Well, it’s been a while…
This past week has been a quiet one! David and I have really settled into living in Paris, and we just haven’t wanted to play the tourist much lately. When David isn’t working and I’m not reading (I finished three books this week! – A Storm of Swords, Birthmarked, and Little Brother) we’ve mostly hung out at home or walked around our neighbourhood.
These days usually consist of lounging, reading, writing, visiting the butcher (seriously, I’m going to miss our butcher ), picking up some bread at the bakery across the road, and meeting David for lunch.
A few days ago we went to the community graveyard (which is quite large) and will likely go back with our camera to take some pictures. I’ll tell you more about it in another post – it’s a pretty beautiful, and sobering, cemetery.
But let’s move onto my movie review of Inside Out!
The story of Inside Out takes place inside the head of an eleven-year-old girl, Riley. When Riley is born, we are introduced to Joy (Amy Poehler) and then 30-odd seconds later, we’re introduced to Sadness (Phyllis Smith), Fear (Bill Hader), Anger (Lewis Black), and Disgust (Mindy Kaling). Things take a turn when Riley moves with her family from Minnesota to San Francisco.
As you can imagine, this move takes an emotional toll – her friends, hockey team, and school are all left behind. An accident inside “main headquarters” knocks Riley’s key memories out of place and into the other various parts of her mind. Joy and Sadness team up to restore order, leaving Anger, Fear, and Disgust behind to keep things together. Joy and Sadness travel through Riley’s brain – including Imagination, Long-Term Memory, Abstract Thought, Dream Production, the deep and dark caves of the Subconscious, and risk falling into the void of Permanent Forgetfulness – to get back home and attempt to restore the balance to Riley’s personality.
One of the best animated films I’ve ever seen – top 5, for sure.
I loved how the animators and writers imagined the inner-workings of Riley’s mind. I don’t want to spoil it for you – you really need to see it for yourself – but I also really loved Riley’s imaginary friend, Bing Bong (seriously, loved him). The casting for the voices was absolutely brilliant, too.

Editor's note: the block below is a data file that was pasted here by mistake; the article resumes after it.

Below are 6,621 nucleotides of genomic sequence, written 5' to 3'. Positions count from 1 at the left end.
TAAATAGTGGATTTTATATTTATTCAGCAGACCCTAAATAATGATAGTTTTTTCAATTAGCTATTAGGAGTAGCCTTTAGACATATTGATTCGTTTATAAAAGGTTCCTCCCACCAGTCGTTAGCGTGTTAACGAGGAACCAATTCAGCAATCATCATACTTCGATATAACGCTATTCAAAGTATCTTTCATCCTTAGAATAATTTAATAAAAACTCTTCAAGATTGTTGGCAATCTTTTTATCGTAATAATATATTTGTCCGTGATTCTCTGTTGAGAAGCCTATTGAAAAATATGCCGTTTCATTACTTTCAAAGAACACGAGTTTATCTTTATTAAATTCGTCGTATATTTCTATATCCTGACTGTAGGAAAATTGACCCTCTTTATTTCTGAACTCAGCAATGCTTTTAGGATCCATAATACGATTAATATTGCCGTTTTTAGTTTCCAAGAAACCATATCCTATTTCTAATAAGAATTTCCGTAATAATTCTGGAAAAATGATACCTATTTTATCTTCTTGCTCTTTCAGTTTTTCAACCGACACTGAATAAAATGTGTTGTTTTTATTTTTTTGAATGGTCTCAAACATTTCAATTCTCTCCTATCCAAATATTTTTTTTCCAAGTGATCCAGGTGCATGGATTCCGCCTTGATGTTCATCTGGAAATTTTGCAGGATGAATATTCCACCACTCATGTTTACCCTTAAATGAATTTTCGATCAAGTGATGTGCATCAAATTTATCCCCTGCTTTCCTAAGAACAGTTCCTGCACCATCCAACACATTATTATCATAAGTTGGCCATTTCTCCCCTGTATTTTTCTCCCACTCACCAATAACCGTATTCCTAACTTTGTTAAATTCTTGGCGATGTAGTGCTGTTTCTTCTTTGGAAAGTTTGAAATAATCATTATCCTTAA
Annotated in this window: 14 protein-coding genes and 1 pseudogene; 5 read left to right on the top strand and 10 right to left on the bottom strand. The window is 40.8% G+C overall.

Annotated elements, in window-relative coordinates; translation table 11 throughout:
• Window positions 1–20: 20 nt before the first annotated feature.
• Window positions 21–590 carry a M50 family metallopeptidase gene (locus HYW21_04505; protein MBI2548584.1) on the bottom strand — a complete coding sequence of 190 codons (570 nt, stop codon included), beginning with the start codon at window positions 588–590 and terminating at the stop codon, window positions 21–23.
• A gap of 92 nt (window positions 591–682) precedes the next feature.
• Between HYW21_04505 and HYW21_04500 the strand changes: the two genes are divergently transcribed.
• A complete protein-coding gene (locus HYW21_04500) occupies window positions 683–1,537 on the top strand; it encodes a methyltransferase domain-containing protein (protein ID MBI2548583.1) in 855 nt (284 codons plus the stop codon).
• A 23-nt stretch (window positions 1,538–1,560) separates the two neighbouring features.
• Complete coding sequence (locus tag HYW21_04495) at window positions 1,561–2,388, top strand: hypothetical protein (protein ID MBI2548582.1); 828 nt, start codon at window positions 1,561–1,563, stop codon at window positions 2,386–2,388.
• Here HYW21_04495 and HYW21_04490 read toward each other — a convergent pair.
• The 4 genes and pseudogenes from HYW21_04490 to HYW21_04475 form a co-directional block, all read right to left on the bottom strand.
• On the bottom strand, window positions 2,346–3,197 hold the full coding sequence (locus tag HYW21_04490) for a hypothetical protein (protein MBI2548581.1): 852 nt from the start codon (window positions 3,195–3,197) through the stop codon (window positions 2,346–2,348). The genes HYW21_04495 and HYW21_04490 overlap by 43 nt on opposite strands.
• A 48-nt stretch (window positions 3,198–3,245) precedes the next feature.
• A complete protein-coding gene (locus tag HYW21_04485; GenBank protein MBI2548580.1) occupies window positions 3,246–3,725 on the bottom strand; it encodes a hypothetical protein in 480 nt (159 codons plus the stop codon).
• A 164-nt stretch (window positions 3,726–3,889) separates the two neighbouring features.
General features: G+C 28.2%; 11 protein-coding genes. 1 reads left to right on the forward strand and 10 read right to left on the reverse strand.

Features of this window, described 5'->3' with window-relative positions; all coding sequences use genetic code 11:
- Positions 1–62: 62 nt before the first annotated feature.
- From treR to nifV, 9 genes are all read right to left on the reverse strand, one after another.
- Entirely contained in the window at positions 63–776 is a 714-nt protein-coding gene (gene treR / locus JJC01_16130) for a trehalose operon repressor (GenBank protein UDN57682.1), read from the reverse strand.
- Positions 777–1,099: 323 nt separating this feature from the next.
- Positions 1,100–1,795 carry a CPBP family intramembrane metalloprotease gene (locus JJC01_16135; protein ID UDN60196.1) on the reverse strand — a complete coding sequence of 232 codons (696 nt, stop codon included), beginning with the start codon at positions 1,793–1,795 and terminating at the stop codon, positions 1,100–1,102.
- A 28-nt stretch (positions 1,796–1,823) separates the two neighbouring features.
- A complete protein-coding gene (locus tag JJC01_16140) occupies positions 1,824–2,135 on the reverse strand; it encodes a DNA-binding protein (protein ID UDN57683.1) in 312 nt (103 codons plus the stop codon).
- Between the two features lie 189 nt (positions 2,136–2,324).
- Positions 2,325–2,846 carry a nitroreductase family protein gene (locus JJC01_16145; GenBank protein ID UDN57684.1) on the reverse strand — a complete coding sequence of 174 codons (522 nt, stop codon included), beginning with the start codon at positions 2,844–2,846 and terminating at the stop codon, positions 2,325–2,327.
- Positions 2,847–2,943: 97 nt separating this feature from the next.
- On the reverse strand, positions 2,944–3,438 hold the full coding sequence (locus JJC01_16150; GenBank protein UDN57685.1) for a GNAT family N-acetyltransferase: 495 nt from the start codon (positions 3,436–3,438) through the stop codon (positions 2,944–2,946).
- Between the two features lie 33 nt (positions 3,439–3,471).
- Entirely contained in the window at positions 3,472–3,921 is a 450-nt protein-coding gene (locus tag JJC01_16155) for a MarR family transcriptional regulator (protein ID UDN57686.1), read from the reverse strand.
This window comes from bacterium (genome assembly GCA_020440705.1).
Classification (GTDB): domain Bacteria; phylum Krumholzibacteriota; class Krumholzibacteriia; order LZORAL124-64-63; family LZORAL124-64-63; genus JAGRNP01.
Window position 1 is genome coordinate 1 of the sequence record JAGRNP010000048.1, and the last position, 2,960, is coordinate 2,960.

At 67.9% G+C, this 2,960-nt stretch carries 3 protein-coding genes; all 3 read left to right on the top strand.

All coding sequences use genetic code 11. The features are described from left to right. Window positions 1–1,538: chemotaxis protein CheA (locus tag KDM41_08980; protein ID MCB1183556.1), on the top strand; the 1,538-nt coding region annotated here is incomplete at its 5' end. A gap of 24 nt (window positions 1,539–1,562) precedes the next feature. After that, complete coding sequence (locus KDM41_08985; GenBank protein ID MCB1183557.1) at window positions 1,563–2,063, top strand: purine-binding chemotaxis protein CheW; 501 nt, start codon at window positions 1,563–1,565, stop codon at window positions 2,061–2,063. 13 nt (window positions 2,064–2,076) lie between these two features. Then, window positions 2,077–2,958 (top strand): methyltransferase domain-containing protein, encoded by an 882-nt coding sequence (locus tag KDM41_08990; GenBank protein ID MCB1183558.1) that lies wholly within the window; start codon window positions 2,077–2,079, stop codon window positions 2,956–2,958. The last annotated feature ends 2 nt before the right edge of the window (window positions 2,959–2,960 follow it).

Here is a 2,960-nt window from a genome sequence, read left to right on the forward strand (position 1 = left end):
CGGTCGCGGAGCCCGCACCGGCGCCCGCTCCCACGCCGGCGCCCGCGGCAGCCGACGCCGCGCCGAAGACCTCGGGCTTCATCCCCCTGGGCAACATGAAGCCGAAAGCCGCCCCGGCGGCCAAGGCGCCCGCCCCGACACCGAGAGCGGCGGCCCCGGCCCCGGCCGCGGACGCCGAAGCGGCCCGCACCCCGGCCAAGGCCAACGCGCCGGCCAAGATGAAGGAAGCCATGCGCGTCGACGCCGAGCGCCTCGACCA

I don’t really have anything negative to say about this film, to be honest. I know some reviewers have complained that the some of the storytelling didn’t make sense – Kenneth Morefield’s review on Christianity Today pointed out that:
Most allegories and metaphors break down if you push them too far. I’m not sure why the brain would treat emotions and memories the same, or why a spaceship that has been forgotten could be used to escape a chasm of forgetfulness.
I actually found this to be quite fascinating – and it did, in fact, make sense. Personally, some of my most vivid memories are attached strongly to a particular emotion. My memories of Paris, for example, were largely negative after my first visit here in 2008. But they were negative because I remembered how I felt – overwhelmed, fearful, irritable. I think emotions and memory are inextricably linked, and I think the movie showed that in an interesting way.
As for the bit about the spaceship as a means of escape – the entire premise of the brain was creatively imagined. Why is this particular scene unbelievable? I thought it worked well.
Another especially negative review states that
Rarely have there been so many moments of isolated greatness stuck inside a story so inexorably lame. No matter what the characters accomplish in Inside Out it all basically amounts to whether bland Riley is going to smile when her bland dad hugs her. It’s a little nauseating.
I couldn’t disagree more (did this guy even watch the film?). The film is about so much more than this reviewer implies, and it has interesting little tidbits that only adults will notice. Did you notice who was the leading emotion in the minds of Riley’s parents?
It’s also interesting to note that, essentially, this movie is largely about Joy having a sort of existential crisis. Joy, though a positive emotion, is very selfish and we see the effect that has on Riley. The film seems to suggest that too much happiness is a negative thing and that we need “negative” emotions, like sadness, to create a deeper kind of joy and a fundamental appreciation for life.
Here are some interesting questions to ask yourself and maybe to start a family discussion!
- How much do emotions play into your ability to be good at something? For example, Riley fumbles at hockey because her emotions are out of sorts. Is this true to life?
- Similar to above – how much do emotions determine our behaviour?
- What do you make of the movie’s artistic representations of emotions? Why these specific five emotions (Joy, Sadness, Anger, Fear, Disgust)?
- What do you make of the connection between memory and emotion?
- Do you think that too much happiness in our lives can be a negative thing?
I highly recommend this film. I hope you enjoy it as much as I did!
Until next time! 🙂